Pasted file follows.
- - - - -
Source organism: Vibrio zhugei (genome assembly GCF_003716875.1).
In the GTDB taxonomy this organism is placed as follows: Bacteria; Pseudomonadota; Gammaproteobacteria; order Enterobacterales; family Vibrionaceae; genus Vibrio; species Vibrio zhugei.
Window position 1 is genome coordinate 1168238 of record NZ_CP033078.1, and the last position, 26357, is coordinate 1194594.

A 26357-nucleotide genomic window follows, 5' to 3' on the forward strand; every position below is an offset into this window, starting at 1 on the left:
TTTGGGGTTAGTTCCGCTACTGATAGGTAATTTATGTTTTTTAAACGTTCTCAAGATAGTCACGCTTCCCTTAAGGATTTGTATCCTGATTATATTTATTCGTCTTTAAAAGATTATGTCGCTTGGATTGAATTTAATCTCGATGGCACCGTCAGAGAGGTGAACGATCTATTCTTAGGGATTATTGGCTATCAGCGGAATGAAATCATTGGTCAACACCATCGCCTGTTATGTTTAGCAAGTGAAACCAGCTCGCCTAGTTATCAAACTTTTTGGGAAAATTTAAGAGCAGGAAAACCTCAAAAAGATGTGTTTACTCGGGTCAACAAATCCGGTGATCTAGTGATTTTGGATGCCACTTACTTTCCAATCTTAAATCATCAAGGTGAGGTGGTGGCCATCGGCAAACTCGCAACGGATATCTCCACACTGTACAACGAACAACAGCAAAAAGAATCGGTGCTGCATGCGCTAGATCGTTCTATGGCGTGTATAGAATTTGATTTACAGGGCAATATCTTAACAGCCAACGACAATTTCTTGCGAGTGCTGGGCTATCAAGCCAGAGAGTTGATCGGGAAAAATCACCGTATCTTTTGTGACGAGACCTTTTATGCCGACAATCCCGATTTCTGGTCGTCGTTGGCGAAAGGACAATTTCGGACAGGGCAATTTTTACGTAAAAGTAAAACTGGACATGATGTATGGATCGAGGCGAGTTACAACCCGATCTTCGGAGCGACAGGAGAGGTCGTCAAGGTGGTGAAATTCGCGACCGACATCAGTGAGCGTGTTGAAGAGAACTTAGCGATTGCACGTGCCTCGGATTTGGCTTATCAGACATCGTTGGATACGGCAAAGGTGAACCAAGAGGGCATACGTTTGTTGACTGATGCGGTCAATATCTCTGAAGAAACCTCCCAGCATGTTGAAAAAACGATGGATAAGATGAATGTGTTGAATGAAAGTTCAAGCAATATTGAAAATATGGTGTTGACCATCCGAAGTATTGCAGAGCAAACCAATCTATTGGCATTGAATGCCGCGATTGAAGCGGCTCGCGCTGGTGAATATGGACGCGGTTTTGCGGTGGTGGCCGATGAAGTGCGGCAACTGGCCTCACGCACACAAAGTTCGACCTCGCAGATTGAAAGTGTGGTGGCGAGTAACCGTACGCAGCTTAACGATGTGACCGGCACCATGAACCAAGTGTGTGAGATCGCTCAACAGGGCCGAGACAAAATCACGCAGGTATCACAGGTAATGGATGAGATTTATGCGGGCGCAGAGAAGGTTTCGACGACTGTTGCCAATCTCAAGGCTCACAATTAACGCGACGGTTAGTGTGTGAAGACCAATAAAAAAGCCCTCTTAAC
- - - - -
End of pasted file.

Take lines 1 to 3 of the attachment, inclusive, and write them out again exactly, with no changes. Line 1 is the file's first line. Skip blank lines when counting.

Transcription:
Source organism: Vibrio zhugei (genome assembly GCF_003716875.1).
In the GTDB taxonomy this organism is placed as follows: Bacteria; Pseudomonadota; Gammaproteobacteria; order Enterobacterales; family Vibrionaceae; genus Vibrio; species Vibrio zhugei.
Window position 1 is genome coordinate 1168238 of record NZ_CP033078.1, and the last position, 26357, is coordinate 1194594.